Amazon Alexa launches its first HIPAA-compliant medical skills

Alexa is moving into healthcare. Following a trial of Amazon’s smart speakers in patients’ rooms at Cedars-Sinai, the company this morning announced an invite-only program allowing select developers to create and launch HIPAA-compliant healthcare skills for Alexa. The skills allow consumers to ask the virtual assistant for help with things like booking an appointment, accessing hospital post-discharge instructions, checking on the status of a prescription delivery, and more.

Amazon says the program will only allow select covered entities and business associates subject to HIPAA (the U.S. Health Insurance Portability and Accountability Act of 1996) to create these skills. Amazon itself provides the HIPAA-eligible environment for skill building, while the developers themselves are required to comply with the applicable laws.

This is a significant step for Amazon, as it means voice app developers who follow HIPAA guidelines can now build skills for Alexa.

This is an area Amazon has focused on for some time. According a report from last year by CNBC, Amazon was building out a healthcare team with Alexa in order to make the voice assistant useful in the healthcare industry. This included working through the complex HIPAA regulations that would be required to do so.

In addition, Amazon itself is venturing into healthcare alongside Berkshire Hathaway and JP Morgan Chase, who have teamed up to take on rising healthcare costs for employees. And Amazon last year acquired online pharmacy PillPack for under $1 billion. Its AWS unit is expanding its HIPAA-compliant capabilities, and has introduced Amazon Comprehend Medical, a machine learning tool that gathers information from things like doctor’s notes and patient health records.

Today, Amazon Alexa is providing its “HIPAA eligible environment” to voice app developers on an invite-only basis in the U.S., but says it expects to enable more developers to access this capability in the future.

Developers accepted into the program will be able to use the Alexa Skills Skit, which now supports skills that are able to transmit and receive protected health information.

This expansion to healthcare is likely to raise questions – as well it should. While it’s one thing to allow Alexa to turn on your lights or play some music, allowing our smart speakers and their voice assistants to access to medical information is a much further leap. Consumers will need to understand how Amazon is securing their data before they feel comfortable using health and medical skills.

Amazon tells us its applies several layers of security to all skill data, including encryption, access controls, and securely storing data in the Amazon cloud. HIPAA, meanwhile, includes other specific requirements, like identifying protected health information (PHI) and controlling and auditing access to PHI.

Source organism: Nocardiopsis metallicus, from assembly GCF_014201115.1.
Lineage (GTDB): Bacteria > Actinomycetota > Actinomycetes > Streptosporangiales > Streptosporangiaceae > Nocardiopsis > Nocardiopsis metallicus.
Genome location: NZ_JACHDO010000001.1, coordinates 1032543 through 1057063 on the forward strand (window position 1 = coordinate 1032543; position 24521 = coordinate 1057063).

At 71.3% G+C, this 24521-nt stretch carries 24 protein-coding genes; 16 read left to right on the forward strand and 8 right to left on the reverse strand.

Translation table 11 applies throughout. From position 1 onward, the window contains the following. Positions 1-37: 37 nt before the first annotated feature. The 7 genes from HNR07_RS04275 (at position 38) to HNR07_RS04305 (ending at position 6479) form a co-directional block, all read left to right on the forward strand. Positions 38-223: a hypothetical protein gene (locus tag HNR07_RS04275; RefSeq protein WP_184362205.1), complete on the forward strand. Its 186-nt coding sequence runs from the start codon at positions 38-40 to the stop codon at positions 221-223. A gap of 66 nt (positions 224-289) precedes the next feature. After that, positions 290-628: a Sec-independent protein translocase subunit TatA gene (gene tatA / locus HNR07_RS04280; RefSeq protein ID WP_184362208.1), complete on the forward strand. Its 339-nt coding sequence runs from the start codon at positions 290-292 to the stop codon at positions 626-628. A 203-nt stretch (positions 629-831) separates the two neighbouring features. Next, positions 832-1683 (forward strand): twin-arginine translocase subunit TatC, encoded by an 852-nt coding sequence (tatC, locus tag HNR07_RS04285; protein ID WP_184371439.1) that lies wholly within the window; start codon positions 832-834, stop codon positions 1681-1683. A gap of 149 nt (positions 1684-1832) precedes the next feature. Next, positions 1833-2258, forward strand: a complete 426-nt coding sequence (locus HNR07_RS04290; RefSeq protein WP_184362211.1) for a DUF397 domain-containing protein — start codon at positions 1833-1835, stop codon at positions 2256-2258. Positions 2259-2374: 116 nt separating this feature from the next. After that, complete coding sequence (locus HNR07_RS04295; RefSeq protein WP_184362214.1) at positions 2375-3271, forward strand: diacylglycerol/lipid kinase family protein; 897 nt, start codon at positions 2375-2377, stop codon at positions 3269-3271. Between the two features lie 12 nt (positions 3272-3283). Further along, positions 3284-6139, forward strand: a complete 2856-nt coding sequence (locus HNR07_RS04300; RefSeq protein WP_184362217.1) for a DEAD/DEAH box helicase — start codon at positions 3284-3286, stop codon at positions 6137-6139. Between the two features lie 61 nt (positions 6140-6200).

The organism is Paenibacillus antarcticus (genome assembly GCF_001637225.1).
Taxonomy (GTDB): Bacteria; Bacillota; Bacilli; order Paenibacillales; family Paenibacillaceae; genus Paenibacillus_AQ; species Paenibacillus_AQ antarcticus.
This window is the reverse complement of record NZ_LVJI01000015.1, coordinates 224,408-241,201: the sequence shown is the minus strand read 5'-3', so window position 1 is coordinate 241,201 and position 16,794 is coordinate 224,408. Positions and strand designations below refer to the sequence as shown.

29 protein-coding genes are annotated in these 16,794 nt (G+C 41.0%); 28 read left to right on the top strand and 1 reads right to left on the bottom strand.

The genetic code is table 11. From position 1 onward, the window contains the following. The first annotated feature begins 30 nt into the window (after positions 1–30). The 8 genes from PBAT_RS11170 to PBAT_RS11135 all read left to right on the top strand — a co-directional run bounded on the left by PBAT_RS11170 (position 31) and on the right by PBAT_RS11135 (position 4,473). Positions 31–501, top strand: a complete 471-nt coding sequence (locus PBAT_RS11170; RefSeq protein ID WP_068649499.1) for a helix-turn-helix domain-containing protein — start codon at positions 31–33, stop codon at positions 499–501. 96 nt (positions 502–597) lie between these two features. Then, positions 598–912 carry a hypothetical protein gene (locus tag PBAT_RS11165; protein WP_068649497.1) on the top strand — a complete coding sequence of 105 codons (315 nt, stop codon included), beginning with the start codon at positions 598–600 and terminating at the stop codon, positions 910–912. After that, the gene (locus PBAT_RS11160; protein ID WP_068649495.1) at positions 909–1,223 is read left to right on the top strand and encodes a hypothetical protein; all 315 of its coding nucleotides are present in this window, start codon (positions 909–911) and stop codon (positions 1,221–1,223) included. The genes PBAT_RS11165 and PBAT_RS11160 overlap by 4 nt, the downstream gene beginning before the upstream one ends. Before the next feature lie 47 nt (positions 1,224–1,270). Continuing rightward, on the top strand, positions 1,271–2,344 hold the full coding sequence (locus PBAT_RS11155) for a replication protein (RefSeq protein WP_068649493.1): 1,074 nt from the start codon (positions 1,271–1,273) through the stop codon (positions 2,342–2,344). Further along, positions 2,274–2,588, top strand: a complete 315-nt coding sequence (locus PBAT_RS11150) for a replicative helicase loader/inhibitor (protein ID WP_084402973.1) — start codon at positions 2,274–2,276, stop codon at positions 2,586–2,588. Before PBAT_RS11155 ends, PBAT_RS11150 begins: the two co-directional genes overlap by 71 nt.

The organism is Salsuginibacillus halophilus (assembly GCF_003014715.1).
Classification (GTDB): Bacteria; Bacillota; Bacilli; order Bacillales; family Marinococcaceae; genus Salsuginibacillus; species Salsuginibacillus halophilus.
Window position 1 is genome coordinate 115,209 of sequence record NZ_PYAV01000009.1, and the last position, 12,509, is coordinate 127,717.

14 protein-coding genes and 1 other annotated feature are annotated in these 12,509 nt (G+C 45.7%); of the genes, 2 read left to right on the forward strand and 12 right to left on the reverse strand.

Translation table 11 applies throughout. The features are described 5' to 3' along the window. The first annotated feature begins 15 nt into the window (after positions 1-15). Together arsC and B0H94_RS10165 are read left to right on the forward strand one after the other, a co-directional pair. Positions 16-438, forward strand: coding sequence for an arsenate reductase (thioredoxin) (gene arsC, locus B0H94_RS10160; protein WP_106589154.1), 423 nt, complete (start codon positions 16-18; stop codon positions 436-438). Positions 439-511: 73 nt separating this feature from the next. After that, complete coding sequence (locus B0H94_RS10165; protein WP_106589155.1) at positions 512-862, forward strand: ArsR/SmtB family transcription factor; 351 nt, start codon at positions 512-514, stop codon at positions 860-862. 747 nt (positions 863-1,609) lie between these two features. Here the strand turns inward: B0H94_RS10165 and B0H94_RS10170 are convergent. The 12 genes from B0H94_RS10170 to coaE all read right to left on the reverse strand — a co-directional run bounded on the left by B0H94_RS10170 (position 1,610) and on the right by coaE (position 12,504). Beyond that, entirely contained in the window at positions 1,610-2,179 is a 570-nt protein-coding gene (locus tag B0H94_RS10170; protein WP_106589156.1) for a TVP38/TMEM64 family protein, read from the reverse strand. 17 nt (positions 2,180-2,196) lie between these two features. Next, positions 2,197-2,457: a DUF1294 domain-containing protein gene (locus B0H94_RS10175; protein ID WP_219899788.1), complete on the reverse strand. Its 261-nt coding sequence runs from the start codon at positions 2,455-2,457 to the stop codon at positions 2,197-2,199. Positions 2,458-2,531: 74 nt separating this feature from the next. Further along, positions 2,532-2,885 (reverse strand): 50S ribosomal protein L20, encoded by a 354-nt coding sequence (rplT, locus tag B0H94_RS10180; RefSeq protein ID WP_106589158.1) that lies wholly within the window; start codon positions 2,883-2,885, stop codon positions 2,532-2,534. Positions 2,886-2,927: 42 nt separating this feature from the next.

Amazon today is launching six skills that demonstrate the potential of healthcare-related skills. These come from healthcare providers, payors, pharmacy benefit managers, and digital health coaching companies.

One skill from Cigna, for example, allows eligible employees to manage their health improvement goals and earn wellness incentives; another from Livongo lets members ask Alexa for their last blood sugar reading; parents and caregivers can give their care teams updates at Boston Hospital’s ERAS (Enhanced Recovery After Surgery) program.

And others, from Express Scripts, Atrium Health, and Swedish Health Connect, offer updates on prescription delivery or allow for appointment making.

The healthcare skill publishers are excited about the ability to reach their customers through voice technology.

“Boston Children’s Hospital has long believed that voice technology has the potential to substantially improve the healthcare experience for both consumers and clinicians. We began this journey with one of the first Amazon Alexa skills from a hospital four years ago and are thrilled to participate in the initial launch of Amazon Alexa’s HIPAA-eligible service for developers,” said  John Brownstein, Chief Innovation Officer, Boston Children’s Hospital, in a statement.

“With our new Express Scripts skill, we are trying to make it easier for people to make better informed health care decisions. In particular, we believe voice technology, like Alexa, can make it easy for people stay on the right path by tracking the status of their mail order prescription, helping us further solve the costly and unhealthy problem of medication non-adherence,” said Mark Bini, Vice President of Innovation and Member Experience, Express Scripts.

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